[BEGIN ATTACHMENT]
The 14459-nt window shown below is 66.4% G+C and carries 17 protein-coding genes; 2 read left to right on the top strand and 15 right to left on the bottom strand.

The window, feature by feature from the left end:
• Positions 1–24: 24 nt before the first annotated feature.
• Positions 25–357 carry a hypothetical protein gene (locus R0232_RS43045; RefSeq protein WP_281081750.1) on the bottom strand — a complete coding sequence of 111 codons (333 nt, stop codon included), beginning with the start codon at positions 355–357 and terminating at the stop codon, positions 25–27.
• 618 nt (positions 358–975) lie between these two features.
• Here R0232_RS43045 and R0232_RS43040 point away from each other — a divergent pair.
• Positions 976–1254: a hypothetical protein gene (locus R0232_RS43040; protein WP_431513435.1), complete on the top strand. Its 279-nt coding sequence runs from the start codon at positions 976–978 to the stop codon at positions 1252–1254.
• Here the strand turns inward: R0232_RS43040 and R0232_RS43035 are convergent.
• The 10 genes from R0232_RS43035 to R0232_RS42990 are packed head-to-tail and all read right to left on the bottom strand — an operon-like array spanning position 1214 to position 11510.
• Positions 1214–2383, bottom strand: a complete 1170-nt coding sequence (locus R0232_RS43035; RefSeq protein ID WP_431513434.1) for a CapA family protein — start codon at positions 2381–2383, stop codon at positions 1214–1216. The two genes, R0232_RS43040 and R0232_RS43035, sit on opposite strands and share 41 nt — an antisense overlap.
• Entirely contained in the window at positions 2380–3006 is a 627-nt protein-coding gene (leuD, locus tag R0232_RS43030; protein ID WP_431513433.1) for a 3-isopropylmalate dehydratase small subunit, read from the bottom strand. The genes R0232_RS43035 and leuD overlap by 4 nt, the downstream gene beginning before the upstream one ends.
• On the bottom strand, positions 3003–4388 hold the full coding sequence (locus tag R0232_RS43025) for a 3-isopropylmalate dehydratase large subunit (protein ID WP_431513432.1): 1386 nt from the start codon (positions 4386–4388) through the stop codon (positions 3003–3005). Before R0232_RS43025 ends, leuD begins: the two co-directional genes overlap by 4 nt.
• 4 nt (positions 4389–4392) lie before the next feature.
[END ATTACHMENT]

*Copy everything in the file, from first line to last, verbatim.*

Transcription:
The 14459-nt window shown below is 66.4% G+C and carries 17 protein-coding genes; 2 read left to right on the top strand and 15 right to left on the bottom strand.

The window, feature by feature from the left end:
• Positions 1–24: 24 nt before the first annotated feature.
• Positions 25–357 carry a hypothetical protein gene (locus R0232_RS43045; RefSeq protein WP_281081750.1) on the bottom strand — a complete coding sequence of 111 codons (333 nt, stop codon included), beginning with the start codon at positions 355–357 and terminating at the stop codon, positions 25–27.
• 618 nt (positions 358–975) lie between these two features.
• Here R0232_RS43045 and R0232_RS43040 point away from each other — a divergent pair.
• Positions 976–1254: a hypothetical protein gene (locus R0232_RS43040; protein WP_431513435.1), complete on the top strand. Its 279-nt coding sequence runs from the start codon at positions 976–978 to the stop codon at positions 1252–1254.
• Here the strand turns inward: R0232_RS43040 and R0232_RS43035 are convergent.
• The 10 genes from R0232_RS43035 to R0232_RS42990 are packed head-to-tail and all read right to left on the bottom strand — an operon-like array spanning position 1214 to position 11510.
• Positions 1214–2383, bottom strand: a complete 1170-nt coding sequence (locus R0232_RS43035; RefSeq protein ID WP_431513434.1) for a CapA family protein — start codon at positions 2381–2383, stop codon at positions 1214–1216. The two genes, R0232_RS43040 and R0232_RS43035, sit on opposite strands and share 41 nt — an antisense overlap.
• Entirely contained in the window at positions 2380–3006 is a 627-nt protein-coding gene (leuD, locus tag R0232_RS43030; protein ID WP_431513433.1) for a 3-isopropylmalate dehydratase small subunit, read from the bottom strand. The genes R0232_RS43035 and leuD overlap by 4 nt, the downstream gene beginning before the upstream one ends.
• On the bottom strand, positions 3003–4388 hold the full coding sequence (locus tag R0232_RS43025) for a 3-isopropylmalate dehydratase large subunit (protein ID WP_431513432.1): 1386 nt from the start codon (positions 4386–4388) through the stop codon (positions 3003–3005). Before R0232_RS43025 ends, leuD begins: the two co-directional genes overlap by 4 nt.
• 4 nt (positions 4389–4392) lie before the next feature.